Several studies on fishes have shown that behaviour and auditory sensitivity are often affected by underwater noise. The current investigation concentrates on noise encountered by fish kept for leisure in aquaria and ponds. Noise spectra showed that all aquarium filters measured created a high amount of low-frequency noise, while the water outflow above the surface created additional high-frequency noise components. Audiograms of the Goldfish Carassius auratus, a species possessing hearing specializations, were determined between 0.1 and 4kHz using the noninvasive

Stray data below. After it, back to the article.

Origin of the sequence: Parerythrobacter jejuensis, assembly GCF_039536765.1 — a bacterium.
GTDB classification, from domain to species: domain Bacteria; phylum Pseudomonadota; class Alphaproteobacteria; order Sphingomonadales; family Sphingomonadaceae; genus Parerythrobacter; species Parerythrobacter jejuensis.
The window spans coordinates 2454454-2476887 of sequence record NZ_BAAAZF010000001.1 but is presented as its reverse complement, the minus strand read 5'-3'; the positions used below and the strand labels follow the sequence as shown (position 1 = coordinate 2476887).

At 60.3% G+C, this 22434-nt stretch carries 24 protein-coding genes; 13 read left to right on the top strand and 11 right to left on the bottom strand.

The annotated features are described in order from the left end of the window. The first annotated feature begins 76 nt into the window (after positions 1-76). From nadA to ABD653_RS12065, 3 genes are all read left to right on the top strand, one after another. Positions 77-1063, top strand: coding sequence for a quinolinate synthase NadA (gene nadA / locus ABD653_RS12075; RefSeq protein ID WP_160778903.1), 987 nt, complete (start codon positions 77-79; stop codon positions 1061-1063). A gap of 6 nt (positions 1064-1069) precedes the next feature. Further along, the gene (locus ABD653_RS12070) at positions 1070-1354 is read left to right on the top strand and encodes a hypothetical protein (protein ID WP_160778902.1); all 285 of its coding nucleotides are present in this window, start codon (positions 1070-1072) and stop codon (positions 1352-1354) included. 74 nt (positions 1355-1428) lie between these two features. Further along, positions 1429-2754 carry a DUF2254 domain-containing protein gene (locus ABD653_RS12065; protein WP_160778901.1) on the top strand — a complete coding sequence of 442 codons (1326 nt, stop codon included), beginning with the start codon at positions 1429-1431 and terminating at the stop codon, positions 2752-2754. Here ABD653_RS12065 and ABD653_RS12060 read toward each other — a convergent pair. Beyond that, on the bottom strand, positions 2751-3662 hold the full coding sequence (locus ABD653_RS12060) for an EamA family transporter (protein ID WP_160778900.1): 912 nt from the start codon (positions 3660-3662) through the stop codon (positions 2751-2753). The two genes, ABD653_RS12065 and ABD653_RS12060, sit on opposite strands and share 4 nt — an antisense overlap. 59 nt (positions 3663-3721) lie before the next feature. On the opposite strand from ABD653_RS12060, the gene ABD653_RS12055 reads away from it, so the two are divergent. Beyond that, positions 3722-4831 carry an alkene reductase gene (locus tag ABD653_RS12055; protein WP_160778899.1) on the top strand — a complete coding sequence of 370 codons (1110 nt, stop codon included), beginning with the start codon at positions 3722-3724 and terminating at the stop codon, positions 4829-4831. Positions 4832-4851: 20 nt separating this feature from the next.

auditory evoked potential (AEP) recording technique. The amount of masking was determined in the presence of four different noise-types: aquaria with external filter with outflow above the water surface (119dB re 1 µPa), external filter with outflow below the water surface (115dB), internal filter with outflow below the water surface (114dB broadband LLeq, 1min), and an unfiltered pond (95dB). The goldfish’s hearing was masked by all filter noise types and most affected at 0.1 and 0.3kHz by the external filter noise (threshold shifts of 15-19dB). Pond noise had no effect on the hearing threshold. The results indicate that fish with hearing specializations are considerably masked under common holding conditions found in aquaria but probably not in ponds. Thus, using a quieter filter setup with a quiet outflow might help to improve holding conditions in aquaria without compromising aeration of the water.